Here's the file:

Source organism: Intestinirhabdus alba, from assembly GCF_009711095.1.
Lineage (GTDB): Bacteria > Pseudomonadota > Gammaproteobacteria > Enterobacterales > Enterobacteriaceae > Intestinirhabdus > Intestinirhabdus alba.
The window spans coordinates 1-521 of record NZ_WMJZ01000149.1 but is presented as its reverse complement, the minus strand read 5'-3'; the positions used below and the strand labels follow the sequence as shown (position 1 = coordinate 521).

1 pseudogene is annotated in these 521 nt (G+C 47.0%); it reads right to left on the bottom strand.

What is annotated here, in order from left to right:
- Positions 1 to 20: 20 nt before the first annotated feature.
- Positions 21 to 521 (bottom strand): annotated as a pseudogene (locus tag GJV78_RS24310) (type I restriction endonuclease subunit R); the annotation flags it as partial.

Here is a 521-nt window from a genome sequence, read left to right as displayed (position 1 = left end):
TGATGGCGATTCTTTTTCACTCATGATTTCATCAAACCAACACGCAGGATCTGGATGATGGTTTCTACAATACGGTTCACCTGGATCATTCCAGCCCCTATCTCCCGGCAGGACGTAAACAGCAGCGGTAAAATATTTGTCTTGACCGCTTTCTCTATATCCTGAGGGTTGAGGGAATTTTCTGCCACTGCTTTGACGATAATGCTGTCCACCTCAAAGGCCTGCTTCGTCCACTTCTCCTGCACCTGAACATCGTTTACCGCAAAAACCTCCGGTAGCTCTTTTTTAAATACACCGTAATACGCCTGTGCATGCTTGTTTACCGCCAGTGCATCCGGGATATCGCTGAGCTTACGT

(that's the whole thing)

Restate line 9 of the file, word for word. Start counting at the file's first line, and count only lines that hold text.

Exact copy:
TGATGGCGATTCTTTTTCACTCATGATTTCATCAAACCAACACGCAGGATCTGGATGATGGTTTCTACAATACGGTTCACCTGGATCATTCCAGCCCCTATCTCCCGGCAGGACGTAAACAGCAGCGGTAAAATATTTGTCTTGACCGCTTTCTCTATATCCTGAGGGTTGAGGGAATTTTCTGCCACTGCTTTGACGATAATGCTGTCCACCTCAAAGGCCTGCTTCGTCCACTTCTCCTGCACCTGAACATCGTTTACCGCAAAAACCTCCGGTAGCTCTTTTTTAAATACACCGTAATACGCCTGTGCATGCTTGTTTACCGCCAGTGCATCCGGGATATCGCTGAGCTTACGT